FBI director appears to contradict Gonzales' testimony
July 26, 2007

WASHINGTON (CNN) -- FBI Director Robert Mueller told Congress Thursday that the confrontation between then-White House Counsel Alberto Gonzales and then-Attorney General John Ashcroft in Ashcroft's hospital room in 2004 concerned a controversial surveillance program -- an apparent contradiction of Senate testimony given Tuesday by Gonzales.

FBI Director Robert Mueller testifies before the House Judiciary Committee Thursday.

Mueller said he spoke with Ashcroft soon after Gonzales left the hospital and was told the meeting dealt with "an NSA [National Security Agency] program that has been much discussed, yes."

Mueller made the comment as he testified before the House Judiciary Committee.

In testimony before the Senate Judiciary Committee on Tuesday, Gonzales, now attorney general, said he had visited the ailing Ashcroft in the hospital to discuss "other intelligence activities," not the surveillance program. Video Watch Mueller's testimony »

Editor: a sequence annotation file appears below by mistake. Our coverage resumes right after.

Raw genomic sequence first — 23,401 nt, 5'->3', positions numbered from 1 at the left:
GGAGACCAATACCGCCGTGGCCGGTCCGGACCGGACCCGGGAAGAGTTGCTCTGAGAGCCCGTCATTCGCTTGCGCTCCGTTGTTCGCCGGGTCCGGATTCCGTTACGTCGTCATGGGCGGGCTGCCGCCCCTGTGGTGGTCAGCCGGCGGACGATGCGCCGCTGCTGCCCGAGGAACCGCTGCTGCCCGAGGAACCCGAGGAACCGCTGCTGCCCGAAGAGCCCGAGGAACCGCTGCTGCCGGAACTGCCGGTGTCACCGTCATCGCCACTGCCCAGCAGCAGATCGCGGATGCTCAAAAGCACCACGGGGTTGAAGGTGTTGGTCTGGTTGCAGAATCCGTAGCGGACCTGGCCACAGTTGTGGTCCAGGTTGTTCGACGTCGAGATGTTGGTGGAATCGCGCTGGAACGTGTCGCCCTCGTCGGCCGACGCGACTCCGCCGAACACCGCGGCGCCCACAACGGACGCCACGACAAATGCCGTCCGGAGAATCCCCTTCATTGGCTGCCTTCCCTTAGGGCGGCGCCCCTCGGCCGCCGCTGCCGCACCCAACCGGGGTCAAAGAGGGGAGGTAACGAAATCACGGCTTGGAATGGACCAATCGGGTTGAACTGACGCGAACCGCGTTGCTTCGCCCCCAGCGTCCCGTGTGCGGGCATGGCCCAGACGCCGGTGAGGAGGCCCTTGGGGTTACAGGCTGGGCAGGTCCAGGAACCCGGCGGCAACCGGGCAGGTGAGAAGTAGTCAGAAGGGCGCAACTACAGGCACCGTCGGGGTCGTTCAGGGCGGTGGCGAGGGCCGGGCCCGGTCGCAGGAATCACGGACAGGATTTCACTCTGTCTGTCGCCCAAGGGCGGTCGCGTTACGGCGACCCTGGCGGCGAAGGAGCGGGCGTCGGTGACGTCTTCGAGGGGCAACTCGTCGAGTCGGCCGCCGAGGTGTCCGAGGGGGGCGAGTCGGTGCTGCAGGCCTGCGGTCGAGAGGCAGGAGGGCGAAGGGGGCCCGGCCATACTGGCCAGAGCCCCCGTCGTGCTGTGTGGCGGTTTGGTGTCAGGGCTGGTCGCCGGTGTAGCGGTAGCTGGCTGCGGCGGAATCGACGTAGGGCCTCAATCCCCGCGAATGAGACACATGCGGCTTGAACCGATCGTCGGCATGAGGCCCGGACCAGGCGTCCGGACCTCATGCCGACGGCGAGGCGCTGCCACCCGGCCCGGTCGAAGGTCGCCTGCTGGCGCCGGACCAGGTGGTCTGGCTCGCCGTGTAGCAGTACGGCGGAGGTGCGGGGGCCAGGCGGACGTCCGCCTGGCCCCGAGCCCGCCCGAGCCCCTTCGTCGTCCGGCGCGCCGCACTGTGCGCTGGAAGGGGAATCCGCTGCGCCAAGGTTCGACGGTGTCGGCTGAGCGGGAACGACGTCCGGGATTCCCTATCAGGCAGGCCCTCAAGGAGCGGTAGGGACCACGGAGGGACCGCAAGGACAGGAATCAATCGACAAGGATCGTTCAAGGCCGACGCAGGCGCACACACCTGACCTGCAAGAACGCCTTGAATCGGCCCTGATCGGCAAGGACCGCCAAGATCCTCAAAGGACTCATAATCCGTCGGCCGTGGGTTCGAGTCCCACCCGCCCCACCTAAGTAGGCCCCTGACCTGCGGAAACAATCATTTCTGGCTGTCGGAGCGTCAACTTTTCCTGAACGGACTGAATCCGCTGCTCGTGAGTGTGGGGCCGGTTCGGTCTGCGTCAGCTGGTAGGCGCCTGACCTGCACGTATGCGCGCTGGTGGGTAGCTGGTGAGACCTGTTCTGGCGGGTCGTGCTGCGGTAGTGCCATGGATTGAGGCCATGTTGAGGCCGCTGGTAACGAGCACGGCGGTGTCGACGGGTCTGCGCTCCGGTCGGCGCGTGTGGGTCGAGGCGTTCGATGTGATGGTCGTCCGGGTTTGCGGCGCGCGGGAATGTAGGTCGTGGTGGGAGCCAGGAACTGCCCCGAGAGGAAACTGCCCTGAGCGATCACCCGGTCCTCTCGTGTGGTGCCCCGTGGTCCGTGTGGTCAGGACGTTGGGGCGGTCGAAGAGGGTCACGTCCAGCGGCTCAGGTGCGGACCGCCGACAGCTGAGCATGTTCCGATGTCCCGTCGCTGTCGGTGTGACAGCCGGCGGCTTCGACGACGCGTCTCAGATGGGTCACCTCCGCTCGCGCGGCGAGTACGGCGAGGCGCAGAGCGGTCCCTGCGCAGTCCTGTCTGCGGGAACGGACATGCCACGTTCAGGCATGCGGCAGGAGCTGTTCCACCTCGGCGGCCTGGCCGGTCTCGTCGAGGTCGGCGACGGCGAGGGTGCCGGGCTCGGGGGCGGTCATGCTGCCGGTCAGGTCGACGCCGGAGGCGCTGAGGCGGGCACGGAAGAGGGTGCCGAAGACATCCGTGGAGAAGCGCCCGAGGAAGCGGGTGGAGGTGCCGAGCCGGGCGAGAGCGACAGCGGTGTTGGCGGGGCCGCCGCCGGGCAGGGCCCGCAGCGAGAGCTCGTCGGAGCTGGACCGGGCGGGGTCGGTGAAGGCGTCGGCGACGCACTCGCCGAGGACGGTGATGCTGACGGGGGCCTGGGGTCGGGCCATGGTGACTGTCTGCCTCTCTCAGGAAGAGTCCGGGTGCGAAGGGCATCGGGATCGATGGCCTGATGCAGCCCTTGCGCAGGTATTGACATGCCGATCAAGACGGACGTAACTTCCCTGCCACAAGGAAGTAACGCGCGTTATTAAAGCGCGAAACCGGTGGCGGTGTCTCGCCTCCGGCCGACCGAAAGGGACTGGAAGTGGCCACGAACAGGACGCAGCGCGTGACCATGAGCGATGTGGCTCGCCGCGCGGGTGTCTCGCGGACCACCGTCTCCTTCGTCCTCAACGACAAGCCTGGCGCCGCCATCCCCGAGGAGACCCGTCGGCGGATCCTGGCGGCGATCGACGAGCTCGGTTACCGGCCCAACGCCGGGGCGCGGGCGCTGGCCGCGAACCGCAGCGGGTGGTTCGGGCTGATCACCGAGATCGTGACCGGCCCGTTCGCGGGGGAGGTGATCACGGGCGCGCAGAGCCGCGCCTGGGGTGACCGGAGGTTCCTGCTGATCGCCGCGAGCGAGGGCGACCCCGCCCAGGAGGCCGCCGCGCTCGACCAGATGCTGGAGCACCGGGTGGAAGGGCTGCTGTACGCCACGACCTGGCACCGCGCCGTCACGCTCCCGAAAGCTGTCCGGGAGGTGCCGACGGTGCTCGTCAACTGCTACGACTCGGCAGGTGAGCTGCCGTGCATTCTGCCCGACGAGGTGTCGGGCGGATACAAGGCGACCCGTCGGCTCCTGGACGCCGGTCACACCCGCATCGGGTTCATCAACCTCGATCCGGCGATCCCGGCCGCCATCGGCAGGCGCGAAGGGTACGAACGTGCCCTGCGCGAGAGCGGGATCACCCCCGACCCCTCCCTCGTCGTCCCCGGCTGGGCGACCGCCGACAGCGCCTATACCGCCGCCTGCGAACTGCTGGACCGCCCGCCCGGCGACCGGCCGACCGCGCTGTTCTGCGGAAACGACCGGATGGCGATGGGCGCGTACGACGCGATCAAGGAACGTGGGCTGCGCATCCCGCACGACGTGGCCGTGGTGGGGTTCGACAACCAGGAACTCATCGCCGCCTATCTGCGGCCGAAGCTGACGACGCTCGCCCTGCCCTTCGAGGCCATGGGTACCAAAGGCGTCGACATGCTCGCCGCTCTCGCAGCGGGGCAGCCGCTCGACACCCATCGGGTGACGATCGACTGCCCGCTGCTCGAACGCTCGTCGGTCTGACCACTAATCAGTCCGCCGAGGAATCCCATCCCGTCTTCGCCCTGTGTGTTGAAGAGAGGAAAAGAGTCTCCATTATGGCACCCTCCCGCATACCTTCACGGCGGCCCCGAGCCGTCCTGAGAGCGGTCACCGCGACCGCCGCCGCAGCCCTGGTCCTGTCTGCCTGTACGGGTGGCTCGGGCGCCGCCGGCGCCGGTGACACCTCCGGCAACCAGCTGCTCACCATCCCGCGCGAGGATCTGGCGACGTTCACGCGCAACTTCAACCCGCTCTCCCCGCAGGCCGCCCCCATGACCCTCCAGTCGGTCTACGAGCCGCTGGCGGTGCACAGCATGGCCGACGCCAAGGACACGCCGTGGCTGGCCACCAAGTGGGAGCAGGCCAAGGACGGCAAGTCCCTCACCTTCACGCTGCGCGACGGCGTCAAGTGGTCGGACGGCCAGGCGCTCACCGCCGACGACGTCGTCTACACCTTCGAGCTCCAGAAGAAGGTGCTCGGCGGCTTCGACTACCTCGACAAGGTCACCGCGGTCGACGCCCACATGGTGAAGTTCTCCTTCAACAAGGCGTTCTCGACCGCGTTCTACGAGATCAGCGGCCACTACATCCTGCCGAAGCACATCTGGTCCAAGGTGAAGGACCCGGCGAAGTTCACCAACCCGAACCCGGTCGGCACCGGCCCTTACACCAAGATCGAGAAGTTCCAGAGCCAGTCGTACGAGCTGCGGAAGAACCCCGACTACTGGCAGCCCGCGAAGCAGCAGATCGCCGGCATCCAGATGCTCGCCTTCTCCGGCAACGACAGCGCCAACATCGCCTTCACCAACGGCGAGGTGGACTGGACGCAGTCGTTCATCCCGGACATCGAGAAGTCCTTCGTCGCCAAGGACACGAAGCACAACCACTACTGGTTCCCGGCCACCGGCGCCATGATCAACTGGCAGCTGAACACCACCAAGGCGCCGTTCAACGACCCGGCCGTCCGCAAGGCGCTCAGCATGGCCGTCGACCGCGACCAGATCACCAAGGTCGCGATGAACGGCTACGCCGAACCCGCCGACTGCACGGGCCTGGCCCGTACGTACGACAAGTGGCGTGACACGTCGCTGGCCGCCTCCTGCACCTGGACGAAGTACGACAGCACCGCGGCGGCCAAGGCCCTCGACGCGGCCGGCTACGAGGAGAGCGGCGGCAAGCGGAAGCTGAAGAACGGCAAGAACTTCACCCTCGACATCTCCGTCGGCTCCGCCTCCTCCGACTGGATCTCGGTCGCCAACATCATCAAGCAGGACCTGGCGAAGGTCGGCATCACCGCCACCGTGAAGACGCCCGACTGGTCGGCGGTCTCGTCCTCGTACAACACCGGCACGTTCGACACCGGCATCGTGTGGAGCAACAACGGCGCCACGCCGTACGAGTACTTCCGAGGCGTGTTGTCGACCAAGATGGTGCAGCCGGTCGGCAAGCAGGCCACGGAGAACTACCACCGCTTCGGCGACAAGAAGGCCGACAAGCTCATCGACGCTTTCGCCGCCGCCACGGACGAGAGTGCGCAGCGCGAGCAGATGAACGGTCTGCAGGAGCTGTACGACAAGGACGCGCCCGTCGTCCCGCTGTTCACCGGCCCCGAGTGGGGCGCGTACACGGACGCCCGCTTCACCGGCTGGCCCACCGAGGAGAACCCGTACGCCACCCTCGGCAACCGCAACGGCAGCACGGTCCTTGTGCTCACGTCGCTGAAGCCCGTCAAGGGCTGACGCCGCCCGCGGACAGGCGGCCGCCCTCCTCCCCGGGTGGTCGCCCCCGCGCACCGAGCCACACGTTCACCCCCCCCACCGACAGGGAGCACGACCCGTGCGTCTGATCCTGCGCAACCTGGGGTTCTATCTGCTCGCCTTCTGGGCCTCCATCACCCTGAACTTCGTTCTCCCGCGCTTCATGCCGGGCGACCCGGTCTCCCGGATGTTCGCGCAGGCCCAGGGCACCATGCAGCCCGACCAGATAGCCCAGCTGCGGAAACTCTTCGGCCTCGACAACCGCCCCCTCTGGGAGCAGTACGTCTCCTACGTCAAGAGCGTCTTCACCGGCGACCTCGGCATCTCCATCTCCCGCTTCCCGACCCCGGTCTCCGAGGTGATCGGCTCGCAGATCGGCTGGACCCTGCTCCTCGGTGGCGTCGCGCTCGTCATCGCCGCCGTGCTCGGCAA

Mueller also testified Thursday that he had serious reservations about the program, which allowed surveillance without warrants, at the time of the dramatic internal administration showdown and threats of top-level resignations.

Mueller did not confirm he had threatened to resign, but he twice said he supported the testimony of former Deputy Attorney General James Comey, who testified that Gonzales and former White House Chief of Staff Andrew Card tried to pressure Ashcroft to reauthorize a surveillance program against terror suspects.

Mueller for the first time publicly confirmed he dispatched -- as Comey testified -- an FBI security detail to Ashcroft's hospital room to ensure that Comey was not removed from the room when Gonzales was there.

Earlier Thursday, four Democratic senators called for an independent special counsel to investigate whether Gonzales perjured himself during Capitol Hill testimony.

It's the latest salvo in a dispute regarding President Bush's domestic surveillance program and the Justice Department's firings of U.S. attorneys last year.